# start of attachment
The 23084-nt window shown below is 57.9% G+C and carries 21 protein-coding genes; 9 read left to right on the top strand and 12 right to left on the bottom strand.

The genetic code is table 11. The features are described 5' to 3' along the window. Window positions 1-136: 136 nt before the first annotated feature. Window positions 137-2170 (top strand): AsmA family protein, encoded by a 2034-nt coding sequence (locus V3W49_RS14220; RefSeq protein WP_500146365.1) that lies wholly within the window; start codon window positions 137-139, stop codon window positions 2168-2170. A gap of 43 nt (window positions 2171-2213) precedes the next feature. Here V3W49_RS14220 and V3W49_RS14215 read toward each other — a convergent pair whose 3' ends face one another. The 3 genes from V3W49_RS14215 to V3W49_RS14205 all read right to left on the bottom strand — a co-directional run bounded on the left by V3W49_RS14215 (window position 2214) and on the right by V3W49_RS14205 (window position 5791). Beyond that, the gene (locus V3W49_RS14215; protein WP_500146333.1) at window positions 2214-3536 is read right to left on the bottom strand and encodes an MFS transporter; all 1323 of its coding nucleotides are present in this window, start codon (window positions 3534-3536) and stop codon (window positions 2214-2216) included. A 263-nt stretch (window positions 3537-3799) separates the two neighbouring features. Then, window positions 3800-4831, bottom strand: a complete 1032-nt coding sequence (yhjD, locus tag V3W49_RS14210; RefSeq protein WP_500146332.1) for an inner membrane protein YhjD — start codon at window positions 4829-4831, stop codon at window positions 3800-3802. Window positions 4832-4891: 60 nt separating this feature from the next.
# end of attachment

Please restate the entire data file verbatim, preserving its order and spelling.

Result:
The 23084-nt window shown below is 57.9% G+C and carries 21 protein-coding genes; 9 read left to right on the top strand and 12 right to left on the bottom strand.

The genetic code is table 11. The features are described 5' to 3' along the window. Window positions 1-136: 136 nt before the first annotated feature. Window positions 137-2170 (top strand): AsmA family protein, encoded by a 2034-nt coding sequence (locus V3W49_RS14220; RefSeq protein WP_500146365.1) that lies wholly within the window; start codon window positions 137-139, stop codon window positions 2168-2170. A gap of 43 nt (window positions 2171-2213) precedes the next feature. Here V3W49_RS14220 and V3W49_RS14215 read toward each other — a convergent pair whose 3' ends face one another. The 3 genes from V3W49_RS14215 to V3W49_RS14205 all read right to left on the bottom strand — a co-directional run bounded on the left by V3W49_RS14215 (window position 2214) and on the right by V3W49_RS14205 (window position 5791). Beyond that, the gene (locus V3W49_RS14215; protein WP_500146333.1) at window positions 2214-3536 is read right to left on the bottom strand and encodes an MFS transporter; all 1323 of its coding nucleotides are present in this window, start codon (window positions 3534-3536) and stop codon (window positions 2214-2216) included. A 263-nt stretch (window positions 3537-3799) separates the two neighbouring features. Then, window positions 3800-4831, bottom strand: a complete 1032-nt coding sequence (yhjD, locus tag V3W49_RS14210; RefSeq protein WP_500146332.1) for an inner membrane protein YhjD — start codon at window positions 4829-4831, stop codon at window positions 3800-3802. Window positions 4832-4891: 60 nt separating this feature from the next.